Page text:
Having believed that “I. Am. THE. Problem”– the designated cause for other people’s shame, pain, hostile silence, cruel words, and overall mental health could only be relieved through recovery and repair. That is NOT who I am–not ever who I was. But accepting that as truth, sure shaped me in some unfortunate ways. Scapegoating—That is how sick systems circumvent issues of the group and individual members.
What might it have been like to face the world with confidence of my worth and belonging, with just a little dignity, and hope? My mother thought herself exceptionally generous each time she reminded me of how she loved me, in spite of me. I suspect she loved me exactly as she had been loved. Unfortunately, I was not equipped for that brand of love. I failed absolutely at being a gracious recipient and participant.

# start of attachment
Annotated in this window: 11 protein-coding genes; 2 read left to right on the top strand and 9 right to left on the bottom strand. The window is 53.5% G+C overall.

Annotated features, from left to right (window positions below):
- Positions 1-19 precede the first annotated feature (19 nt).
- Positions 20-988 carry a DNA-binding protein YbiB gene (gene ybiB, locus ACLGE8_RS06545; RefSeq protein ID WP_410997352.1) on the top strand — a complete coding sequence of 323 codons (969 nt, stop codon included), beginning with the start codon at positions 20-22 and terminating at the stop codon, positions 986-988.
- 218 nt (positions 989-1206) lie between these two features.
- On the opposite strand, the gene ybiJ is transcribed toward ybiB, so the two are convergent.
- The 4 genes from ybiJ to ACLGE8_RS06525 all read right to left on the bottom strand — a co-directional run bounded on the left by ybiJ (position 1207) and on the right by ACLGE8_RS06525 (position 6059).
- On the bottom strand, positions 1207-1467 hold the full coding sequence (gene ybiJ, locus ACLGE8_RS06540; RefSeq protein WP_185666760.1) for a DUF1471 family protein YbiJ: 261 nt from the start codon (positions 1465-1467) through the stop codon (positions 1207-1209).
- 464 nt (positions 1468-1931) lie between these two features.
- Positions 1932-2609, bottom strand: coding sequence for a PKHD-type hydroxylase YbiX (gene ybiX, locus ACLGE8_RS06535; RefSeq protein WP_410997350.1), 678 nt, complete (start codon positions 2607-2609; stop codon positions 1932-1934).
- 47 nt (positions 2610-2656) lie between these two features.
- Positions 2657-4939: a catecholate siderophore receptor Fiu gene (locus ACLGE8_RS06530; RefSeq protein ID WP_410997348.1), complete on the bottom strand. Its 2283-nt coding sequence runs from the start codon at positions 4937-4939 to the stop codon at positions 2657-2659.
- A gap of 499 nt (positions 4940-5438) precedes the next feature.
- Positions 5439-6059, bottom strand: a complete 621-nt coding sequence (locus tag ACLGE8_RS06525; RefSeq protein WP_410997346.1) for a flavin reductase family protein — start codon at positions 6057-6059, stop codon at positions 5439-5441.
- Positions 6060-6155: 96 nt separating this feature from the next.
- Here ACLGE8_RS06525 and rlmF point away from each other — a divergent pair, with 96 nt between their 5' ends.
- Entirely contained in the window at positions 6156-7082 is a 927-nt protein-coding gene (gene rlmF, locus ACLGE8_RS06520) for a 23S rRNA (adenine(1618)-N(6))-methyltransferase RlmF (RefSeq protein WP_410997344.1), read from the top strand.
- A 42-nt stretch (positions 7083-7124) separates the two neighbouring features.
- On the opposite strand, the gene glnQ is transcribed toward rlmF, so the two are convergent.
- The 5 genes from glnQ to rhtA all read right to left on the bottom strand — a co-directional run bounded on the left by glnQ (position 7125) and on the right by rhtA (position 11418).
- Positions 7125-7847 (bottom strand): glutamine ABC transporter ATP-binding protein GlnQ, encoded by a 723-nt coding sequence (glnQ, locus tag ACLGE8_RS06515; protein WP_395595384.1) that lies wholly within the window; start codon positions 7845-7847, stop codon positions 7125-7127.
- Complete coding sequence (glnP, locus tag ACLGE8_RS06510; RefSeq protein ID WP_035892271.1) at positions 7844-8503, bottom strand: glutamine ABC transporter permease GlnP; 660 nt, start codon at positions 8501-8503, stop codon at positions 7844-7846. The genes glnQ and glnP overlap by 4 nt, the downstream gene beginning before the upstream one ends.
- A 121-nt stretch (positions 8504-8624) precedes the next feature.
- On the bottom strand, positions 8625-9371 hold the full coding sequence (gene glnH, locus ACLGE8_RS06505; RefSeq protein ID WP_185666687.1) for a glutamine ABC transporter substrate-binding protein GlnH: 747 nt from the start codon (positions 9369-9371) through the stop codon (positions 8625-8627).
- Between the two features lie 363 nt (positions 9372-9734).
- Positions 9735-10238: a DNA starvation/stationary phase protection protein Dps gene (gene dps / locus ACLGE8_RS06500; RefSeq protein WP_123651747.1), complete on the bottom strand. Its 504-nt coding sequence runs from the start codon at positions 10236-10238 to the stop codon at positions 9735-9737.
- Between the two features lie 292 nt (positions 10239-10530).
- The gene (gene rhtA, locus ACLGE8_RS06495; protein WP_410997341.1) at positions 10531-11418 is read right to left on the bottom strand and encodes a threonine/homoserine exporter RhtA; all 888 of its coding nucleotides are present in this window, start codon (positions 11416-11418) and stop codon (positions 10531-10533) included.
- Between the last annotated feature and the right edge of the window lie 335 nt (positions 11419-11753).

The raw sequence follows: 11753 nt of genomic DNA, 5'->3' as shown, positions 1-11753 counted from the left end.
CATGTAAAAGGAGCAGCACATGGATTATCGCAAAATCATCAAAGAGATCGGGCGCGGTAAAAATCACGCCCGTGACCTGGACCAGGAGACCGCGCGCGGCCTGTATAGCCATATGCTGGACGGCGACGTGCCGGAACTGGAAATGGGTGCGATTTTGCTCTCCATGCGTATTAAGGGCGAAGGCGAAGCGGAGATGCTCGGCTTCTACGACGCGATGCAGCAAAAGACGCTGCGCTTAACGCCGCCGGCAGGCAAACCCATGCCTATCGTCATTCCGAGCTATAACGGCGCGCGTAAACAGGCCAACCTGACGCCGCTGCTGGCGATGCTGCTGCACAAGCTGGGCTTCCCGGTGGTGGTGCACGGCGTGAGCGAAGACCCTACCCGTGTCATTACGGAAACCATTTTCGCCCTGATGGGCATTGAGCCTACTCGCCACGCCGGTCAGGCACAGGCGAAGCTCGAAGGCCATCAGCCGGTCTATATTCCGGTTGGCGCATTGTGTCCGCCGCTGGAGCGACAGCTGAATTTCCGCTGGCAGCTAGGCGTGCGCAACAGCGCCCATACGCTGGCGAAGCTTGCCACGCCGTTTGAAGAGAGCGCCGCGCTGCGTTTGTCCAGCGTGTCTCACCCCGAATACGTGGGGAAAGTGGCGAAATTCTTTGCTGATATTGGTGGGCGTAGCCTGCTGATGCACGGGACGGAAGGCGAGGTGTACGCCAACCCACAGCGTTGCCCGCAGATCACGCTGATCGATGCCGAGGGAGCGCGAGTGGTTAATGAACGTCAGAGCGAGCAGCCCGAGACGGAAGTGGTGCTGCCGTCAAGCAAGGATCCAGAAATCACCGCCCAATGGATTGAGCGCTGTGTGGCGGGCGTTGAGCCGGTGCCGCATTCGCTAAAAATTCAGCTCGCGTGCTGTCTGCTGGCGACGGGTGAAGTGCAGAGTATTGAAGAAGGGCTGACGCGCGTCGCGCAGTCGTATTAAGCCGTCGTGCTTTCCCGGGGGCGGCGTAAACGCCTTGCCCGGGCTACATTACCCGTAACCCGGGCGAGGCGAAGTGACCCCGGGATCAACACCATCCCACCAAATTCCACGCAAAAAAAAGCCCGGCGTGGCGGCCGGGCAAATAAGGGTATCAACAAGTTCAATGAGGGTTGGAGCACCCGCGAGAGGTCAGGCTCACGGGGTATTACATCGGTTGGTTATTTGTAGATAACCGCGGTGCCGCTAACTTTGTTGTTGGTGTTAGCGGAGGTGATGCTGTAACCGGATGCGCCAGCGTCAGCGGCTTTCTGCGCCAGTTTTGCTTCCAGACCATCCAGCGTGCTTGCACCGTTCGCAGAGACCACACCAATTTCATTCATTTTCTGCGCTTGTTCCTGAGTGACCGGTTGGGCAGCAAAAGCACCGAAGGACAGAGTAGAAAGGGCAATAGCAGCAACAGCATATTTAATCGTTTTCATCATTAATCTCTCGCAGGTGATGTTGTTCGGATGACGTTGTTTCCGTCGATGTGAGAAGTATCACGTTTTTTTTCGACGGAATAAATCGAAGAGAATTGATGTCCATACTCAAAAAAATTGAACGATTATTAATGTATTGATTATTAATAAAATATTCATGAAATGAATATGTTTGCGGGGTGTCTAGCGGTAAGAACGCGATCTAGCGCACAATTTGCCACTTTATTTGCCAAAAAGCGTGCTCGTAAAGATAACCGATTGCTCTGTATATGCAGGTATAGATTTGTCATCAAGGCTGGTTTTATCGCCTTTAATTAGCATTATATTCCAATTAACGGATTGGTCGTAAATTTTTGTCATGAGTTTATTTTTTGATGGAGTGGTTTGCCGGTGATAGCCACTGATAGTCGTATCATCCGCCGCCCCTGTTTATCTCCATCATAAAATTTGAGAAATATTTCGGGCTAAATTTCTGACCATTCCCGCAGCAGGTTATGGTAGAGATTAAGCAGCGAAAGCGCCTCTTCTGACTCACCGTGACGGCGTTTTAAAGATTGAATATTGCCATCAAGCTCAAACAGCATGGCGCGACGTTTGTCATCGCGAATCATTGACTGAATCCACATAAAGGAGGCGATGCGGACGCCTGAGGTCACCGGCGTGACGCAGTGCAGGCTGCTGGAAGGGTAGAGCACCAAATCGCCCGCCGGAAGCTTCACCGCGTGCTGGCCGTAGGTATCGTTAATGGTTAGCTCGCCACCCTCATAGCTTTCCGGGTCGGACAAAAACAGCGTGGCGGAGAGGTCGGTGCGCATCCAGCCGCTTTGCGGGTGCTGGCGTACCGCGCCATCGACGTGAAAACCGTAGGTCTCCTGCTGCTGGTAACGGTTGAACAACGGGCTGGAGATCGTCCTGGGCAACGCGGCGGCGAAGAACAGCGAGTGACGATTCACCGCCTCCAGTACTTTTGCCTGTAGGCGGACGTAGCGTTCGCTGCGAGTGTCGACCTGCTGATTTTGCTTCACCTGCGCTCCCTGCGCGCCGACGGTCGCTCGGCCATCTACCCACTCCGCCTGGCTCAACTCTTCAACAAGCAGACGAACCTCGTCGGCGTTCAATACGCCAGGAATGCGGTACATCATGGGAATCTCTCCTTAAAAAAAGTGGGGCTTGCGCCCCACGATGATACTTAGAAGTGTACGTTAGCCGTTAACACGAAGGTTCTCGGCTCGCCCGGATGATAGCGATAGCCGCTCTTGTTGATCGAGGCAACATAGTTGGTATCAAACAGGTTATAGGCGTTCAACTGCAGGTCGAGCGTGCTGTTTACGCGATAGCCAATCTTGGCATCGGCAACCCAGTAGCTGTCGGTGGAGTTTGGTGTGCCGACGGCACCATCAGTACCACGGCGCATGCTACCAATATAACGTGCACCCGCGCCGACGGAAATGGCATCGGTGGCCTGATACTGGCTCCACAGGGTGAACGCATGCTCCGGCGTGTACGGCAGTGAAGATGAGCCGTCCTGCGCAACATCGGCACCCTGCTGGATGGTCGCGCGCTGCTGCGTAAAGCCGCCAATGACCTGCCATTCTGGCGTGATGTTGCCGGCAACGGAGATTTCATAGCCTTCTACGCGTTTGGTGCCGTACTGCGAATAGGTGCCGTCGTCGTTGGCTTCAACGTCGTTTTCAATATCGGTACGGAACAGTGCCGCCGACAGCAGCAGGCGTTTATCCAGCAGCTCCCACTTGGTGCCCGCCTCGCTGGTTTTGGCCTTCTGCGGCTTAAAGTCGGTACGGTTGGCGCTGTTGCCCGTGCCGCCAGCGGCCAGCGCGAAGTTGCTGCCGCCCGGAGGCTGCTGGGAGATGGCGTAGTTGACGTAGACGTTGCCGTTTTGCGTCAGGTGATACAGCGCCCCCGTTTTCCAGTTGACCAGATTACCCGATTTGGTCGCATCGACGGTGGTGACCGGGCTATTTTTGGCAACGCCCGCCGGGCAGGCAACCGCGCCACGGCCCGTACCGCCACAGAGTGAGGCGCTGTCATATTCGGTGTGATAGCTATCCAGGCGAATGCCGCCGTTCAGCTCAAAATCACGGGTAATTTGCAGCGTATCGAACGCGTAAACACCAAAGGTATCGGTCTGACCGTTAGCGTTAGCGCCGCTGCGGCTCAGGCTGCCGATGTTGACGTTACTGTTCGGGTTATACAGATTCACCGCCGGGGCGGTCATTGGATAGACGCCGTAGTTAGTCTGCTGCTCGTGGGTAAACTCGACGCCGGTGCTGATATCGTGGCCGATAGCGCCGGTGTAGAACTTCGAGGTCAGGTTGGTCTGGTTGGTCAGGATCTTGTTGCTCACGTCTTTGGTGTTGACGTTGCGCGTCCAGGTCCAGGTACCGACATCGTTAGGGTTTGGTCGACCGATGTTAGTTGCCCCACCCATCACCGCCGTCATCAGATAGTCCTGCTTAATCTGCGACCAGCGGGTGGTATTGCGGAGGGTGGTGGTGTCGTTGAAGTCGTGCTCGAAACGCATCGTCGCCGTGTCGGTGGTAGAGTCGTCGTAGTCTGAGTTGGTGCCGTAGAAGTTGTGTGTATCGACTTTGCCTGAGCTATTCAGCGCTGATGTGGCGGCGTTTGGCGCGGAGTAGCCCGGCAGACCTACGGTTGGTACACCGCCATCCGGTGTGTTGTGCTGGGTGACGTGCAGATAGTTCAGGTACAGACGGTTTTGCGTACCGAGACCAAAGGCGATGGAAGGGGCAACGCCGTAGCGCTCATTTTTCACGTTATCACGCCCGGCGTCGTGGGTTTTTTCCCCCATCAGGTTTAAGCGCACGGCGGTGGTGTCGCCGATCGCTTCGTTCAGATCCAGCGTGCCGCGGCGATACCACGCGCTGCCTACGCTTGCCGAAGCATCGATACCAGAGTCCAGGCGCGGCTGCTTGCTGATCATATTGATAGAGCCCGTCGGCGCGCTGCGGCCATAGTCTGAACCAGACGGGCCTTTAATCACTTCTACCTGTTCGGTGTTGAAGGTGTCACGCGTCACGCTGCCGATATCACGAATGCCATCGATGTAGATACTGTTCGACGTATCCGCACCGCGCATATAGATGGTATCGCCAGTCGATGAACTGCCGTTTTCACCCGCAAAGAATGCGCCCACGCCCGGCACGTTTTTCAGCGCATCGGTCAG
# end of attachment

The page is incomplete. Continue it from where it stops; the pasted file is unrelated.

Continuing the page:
Because difficult feelings are inadmissible, people in my family of origin prefer to offload discomfort rather than openly deal with it– leaving the culture ripe for secretive, gossipy, resentful, passive aggressive, petty– underhanded expressions of difficult things– because honestly admitting to/confronting emotional pain and struggle, we have been notified, is negative and shameful.
I had accepted, for decades, that what I needed– was a cure, when actually I required and deserved healing. And, that was forbidden. BECAUSE — If I needed to heal, that meant that I had been hurt. Labelling a person
asshole difficult and trouble-making, is easier — because judgment requires nothing of us. Compassion, curiosity, and empathy, however, require humility, courage, faith, and patience. Blame and judgment are definitely preferred by many.
Who I am: a survivor, a newcomer to Faith and God, an HSP learning to live in an overstimulating world, a friend, a helper, a partner, a woman in recovery, a learning mom, a divorced person, a direct and transparent communicator, a woman of my word, a loyal employee and teammate, a considerate neighbor, a spiritually striving and developing soul, a work in progress. These are ways I choose to live and to love. I learned HOW, in my program of recovery.Much Love,
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